Judge dismisses Gohmert’s election suit against Pence

A federal judge has thrown out a lawsuit that challenges President-elect Joe Biden’s victory, as Congress moves toward finalizing the results of the 2020 election.

The January certification of states’ electoral votes, overseen by the vice president, is usually considered a formality. But a lawsuit filed last week by Rep. Louie Gohmert, R-Texas, seeks to upend the process.

In some key battleground states, groups of Republicans have baselessly declared themselves to be “alternate electors,” claiming to represent the true wishes of the voters. Gohmert and the other plaintiffs — including a group of self-proclaimed electors from Arizona — argue that when confronted with competing slates of electors, the Constitution gives Vice President Mike Pence the power to choose which electors to certify.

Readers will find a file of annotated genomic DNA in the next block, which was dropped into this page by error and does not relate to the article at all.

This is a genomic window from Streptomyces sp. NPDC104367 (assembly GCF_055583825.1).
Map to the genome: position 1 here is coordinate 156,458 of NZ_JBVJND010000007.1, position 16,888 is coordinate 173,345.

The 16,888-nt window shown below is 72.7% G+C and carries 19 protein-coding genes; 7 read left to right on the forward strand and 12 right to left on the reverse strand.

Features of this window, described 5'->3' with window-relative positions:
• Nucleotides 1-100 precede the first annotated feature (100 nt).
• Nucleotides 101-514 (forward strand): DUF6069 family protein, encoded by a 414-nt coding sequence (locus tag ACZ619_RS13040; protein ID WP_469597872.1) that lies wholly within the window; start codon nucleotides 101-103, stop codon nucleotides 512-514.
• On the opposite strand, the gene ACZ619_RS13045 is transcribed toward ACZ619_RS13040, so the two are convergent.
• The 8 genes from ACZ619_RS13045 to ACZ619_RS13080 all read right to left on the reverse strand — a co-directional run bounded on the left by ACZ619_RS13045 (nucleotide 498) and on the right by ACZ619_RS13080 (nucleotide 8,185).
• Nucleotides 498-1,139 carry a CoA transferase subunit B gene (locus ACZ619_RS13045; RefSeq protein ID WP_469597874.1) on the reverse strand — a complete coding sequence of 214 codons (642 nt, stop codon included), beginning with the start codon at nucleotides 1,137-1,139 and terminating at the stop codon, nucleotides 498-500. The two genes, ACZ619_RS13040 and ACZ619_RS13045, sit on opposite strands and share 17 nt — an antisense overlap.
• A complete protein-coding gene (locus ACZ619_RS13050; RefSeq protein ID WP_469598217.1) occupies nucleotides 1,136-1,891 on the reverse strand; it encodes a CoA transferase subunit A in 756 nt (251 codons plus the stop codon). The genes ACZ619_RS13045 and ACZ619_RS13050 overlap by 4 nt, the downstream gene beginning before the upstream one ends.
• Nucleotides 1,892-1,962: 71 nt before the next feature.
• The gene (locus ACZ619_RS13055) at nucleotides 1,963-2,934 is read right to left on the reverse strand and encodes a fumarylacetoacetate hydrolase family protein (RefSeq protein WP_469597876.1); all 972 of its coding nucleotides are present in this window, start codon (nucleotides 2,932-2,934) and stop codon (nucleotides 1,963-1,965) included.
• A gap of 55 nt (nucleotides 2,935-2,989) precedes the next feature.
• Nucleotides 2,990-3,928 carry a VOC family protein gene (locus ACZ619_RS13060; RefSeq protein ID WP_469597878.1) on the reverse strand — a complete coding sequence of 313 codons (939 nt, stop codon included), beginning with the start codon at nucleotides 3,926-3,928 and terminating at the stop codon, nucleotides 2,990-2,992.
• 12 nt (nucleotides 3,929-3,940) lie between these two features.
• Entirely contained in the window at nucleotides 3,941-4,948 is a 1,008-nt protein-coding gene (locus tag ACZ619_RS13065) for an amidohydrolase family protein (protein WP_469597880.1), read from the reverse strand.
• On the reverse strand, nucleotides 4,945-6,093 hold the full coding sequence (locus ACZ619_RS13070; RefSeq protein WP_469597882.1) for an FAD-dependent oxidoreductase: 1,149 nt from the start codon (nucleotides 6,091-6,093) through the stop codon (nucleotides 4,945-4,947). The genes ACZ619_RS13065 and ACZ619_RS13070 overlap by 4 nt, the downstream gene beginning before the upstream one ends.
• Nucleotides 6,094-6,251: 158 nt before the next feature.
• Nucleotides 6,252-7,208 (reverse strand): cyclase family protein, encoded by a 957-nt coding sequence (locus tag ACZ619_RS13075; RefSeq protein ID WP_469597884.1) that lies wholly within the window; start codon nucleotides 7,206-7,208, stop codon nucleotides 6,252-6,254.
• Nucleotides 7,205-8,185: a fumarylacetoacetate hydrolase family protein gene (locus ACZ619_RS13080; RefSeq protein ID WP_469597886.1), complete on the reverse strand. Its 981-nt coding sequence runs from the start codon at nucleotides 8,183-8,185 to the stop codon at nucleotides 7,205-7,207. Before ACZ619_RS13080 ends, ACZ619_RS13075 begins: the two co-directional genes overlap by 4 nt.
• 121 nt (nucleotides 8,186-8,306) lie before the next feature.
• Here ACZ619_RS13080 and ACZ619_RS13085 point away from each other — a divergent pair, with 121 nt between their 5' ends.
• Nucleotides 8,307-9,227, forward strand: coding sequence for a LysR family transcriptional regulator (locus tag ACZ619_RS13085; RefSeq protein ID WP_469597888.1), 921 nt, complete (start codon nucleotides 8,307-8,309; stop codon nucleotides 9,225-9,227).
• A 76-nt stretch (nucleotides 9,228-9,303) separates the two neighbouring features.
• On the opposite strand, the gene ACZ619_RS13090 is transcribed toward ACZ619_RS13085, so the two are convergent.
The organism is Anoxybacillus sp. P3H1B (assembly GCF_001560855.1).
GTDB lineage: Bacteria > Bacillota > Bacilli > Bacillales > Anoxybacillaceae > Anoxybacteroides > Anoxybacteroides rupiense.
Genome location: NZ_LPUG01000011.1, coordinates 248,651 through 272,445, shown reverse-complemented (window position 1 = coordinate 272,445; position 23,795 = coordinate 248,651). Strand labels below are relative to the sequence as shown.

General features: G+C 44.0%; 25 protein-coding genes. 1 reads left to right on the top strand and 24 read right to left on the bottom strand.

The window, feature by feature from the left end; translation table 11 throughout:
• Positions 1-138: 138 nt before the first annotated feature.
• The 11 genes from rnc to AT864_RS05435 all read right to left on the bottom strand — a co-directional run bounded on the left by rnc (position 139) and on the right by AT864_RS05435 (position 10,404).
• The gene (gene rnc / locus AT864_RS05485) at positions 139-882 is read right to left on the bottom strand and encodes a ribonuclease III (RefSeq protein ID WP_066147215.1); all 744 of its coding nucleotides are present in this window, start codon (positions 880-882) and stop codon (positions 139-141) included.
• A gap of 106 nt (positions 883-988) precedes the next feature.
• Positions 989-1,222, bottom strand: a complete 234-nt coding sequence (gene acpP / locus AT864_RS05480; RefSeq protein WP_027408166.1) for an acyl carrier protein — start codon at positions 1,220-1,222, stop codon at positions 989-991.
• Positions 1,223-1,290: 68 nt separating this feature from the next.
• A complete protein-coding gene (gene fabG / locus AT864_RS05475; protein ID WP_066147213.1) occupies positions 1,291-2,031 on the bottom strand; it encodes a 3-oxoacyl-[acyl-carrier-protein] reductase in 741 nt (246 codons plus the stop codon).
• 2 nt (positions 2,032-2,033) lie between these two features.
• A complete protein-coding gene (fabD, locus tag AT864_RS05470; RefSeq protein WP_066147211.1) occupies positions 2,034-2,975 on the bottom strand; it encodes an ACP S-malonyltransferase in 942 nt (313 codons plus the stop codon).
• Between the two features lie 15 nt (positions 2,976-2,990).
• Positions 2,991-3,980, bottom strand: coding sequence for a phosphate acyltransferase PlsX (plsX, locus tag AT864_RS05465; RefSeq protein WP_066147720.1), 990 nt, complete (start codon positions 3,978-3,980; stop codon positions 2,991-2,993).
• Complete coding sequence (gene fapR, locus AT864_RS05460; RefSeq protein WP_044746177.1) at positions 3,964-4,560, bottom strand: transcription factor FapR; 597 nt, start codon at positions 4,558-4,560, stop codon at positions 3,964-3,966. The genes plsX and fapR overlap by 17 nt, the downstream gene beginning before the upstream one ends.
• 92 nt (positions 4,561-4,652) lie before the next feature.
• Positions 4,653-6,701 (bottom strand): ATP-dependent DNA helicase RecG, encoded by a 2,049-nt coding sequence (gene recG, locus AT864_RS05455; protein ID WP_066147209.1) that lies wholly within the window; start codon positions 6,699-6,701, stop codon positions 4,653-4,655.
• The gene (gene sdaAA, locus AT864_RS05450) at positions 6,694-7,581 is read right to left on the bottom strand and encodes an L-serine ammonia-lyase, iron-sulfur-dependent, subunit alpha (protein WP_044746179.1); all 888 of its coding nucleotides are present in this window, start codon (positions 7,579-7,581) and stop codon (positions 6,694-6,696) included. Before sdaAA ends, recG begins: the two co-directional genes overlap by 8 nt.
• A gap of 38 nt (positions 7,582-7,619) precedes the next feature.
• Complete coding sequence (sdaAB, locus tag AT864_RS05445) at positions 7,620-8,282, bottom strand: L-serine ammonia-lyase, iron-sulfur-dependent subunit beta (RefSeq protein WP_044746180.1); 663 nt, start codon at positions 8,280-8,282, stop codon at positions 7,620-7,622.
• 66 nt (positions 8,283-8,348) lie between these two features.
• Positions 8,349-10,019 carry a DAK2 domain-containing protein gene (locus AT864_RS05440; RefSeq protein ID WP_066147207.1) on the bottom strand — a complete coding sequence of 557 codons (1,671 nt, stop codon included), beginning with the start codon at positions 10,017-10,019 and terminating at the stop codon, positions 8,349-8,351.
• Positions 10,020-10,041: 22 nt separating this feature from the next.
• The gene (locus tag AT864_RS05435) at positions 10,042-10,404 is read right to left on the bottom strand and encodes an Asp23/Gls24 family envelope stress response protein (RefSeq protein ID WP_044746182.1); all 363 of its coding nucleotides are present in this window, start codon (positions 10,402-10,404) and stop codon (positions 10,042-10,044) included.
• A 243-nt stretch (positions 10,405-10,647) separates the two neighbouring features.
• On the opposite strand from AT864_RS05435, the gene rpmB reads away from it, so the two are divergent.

The legal challenge, which reflected the longstanding refusal of certain Republicans to acknowledge Biden’s victory, was widely seen as a long shot. Now, Judge Jeremy Kernodle in Texas has ruled that the plaintiffs don’t have standing to sue. He says they haven’t met the requirement that they show they’ve been injured by the defendant and that the relief they ask for would redress that injury.

In their suit, which names the vice president as the defendant, the Republican plaintiffs argue that a 19th century law spelling out how Congress should handle the count is unconstitutional, because it directs Pence to tally the electoral votes as they’ve been reported by the states.

These Republicans argue that the 12th Amendment gives Pence, not the states, sole discretion to determine which among competing slates of electors may be counted.